Can Religious Beliefs Help Conserve Kerala’s Environment?

Vaikom Muhammad Basheer’s Bhoomiyude Avakashikal is a riveting story that still finds relevance. The protagonist is torn between claiming the land that he ‘owns’ for himself, and letting animals and insects that inhabit the land enjoy everything the land has to offer. His short tryst with nature gets tough when the bats start eating his coconuts, thereby affecting his means of livelihood. So, with ample persuasion from his wife, he decides to shoot the bats. But in the end, the bats triumphs. Turns out, they inhabit the banyan tree of a temple nearby. They are believed to be reincarnations of ancestors of the believers. The people in the temple threaten the protagonist and his party and they return defeated.

This Beypore Sultan’s story is a fine example of the blending of culture and topography in Kerala. The land is rich with its mangroves, banyan trees, backwaters and forests, and they form an integral part of Malayali traditions. They have become indispensable in folklore and bedtime stories. It is this same tradition that saves the bats from death in Basheer’s story. Reading further into the story, we see that the tradition protects the environment. At a time when grave atrocities being committed against it, aren’t such forms of conservation necessary? What happens when religion and conservation are paired up together?

The answer might lie in the church forests of Ethiopia. One can safely assume that if there is a forest in Ethiopia, there is a pretty good chance that there is a church inside it. Most of Ethiopia is lifeless, greenery-wise. This is a result of the massive deforestation that took place in the last century. In such a state, church forests provide a possible solution and effort at conservation. Each church in Ethiopia is surrounded by a cover of green. These forests are believed to be a heaven on earth and the entrance to it is described as an escape from hell to heaven, thus adding to the religious beliefs of the believers. Now, the authorities are pairing up with the Ethiopian Orthodox Tewahido Church, and are trying to use the church forests as a tool to rebuild the forest cover of Ethiopia, that earlier formed about 40% of the land there.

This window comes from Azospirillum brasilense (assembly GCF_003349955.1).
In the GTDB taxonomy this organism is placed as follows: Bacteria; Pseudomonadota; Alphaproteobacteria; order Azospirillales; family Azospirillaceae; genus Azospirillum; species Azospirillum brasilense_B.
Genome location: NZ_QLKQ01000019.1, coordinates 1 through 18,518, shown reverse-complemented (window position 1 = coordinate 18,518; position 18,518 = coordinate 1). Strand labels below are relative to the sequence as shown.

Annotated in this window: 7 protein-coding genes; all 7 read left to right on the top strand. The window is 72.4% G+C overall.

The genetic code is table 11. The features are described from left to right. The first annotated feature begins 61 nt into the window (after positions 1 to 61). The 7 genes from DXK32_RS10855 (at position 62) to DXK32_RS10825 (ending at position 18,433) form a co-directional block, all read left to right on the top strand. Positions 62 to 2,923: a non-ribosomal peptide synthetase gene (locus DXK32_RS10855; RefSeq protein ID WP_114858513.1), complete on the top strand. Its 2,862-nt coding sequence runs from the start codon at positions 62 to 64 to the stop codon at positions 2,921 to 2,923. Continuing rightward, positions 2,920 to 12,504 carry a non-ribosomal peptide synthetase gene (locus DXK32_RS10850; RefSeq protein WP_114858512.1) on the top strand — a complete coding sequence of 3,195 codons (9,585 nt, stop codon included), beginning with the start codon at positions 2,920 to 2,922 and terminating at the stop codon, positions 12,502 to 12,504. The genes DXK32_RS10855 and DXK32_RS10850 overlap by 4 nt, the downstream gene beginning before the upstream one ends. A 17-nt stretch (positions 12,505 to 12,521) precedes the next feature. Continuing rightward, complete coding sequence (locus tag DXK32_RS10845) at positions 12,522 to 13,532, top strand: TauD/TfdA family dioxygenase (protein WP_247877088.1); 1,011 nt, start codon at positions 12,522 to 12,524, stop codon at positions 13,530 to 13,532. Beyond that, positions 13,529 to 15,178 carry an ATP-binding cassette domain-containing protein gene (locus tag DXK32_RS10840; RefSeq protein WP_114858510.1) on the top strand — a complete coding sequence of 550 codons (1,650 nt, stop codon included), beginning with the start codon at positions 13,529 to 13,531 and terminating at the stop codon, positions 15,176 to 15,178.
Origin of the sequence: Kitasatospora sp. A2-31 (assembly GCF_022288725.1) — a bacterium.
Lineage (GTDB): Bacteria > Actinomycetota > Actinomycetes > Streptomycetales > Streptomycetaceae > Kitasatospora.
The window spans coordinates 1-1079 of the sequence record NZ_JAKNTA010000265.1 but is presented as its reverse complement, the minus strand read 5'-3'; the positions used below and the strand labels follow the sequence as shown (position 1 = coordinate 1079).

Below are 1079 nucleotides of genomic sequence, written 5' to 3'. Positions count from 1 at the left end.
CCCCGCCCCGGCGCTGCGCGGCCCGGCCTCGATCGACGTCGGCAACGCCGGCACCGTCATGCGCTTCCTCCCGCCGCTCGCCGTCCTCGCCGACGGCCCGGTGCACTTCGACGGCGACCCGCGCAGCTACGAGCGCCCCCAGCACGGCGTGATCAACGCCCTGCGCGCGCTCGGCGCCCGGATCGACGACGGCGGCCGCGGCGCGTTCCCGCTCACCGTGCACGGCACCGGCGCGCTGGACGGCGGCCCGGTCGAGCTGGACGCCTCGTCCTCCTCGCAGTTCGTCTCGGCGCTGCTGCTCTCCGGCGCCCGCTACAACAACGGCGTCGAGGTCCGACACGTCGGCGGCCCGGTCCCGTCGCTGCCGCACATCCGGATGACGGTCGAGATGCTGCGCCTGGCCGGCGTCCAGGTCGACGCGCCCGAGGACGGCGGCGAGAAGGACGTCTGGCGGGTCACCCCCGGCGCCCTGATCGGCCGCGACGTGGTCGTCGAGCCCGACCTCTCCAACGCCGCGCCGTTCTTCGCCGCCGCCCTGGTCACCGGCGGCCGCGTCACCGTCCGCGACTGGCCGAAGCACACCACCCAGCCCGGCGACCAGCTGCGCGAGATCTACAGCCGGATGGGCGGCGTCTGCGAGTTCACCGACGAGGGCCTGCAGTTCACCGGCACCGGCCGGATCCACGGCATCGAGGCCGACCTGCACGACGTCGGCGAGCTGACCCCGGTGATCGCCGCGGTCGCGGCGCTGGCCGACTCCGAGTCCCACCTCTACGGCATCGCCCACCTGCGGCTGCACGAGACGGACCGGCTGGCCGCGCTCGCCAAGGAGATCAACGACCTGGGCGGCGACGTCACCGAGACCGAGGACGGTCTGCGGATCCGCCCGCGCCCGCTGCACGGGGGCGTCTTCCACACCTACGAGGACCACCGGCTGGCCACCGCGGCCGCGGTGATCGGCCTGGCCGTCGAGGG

The Ethiopians’ effort at conservation are majorly dependant on the religious zeal of its citizens, and religious zeal isn’t something that Kerala lacks. 

Every day we hear about incidents or actions that are fuelled by religious sentiments in Kerala. Why not try to divert this energy to another good cause?

Can’t we not try to replicate the church forest model in Kerala, thereby adding religious sentiments to the conservation of our environment. Such efforts are not foreign. Our sacred ‘Sarpakavu’ and sacred groves are treated with respect by everyone, thereby proving that Kerala has the potential to contribute greatly to the protection of the environment. The effort can also be extended to the protection of animals. Such efforts when driven by the religious beliefs of the people, add to the sanctity of their beliefs and help them to secure their future by preserving the gift that God has given them.

As time passes, such actions become absolutely necessary, specially in a world where capitalists have the upper-hand and the citizens have to take drastic measures to get the attention of the authorities. 2019 has certainly been the year of the environment, not in respect to actions taken to protect it, but in respect to the large-scale movements aimed at spreading awareness and at getting the attention of the law-makers. We still have a long way to go, with Greta Thunberg receiving a lot of backlash for ‘not smiling’, and none of the responsible authorities receiving any backlash for burning down the lungs of the world, for melting the ice poles, and for releasing toxic waste into the water bodies, thereby killing a large proportion of the aquatic life.

What happened with the Aarey forest in Mumbai is unforgivable. About 2000 trees were cut and the protesters were jailed, violating human rights and environmental rights. Unless there is a ‘religious zeal’ on the part of the citizens to revive our environment, we will pass into a point of no return.


We can certainly take steps. We have to take steps. Or there won’t be a floor to take those steps in. Let us replicate the sentiments of our ancestors, the believers in Bhoomiyude Avakashikal, the Ethiopians and the Bishnois, and build our very own ‘Kerala model’ of conservation. 

Maria Saju
Passionate about music, literature, and chocolate, I wrote my first story when I was eleven years old. Since then, stories have been a way of communicating my inner thoughts and, ever so often, you will find me lost in the other world.


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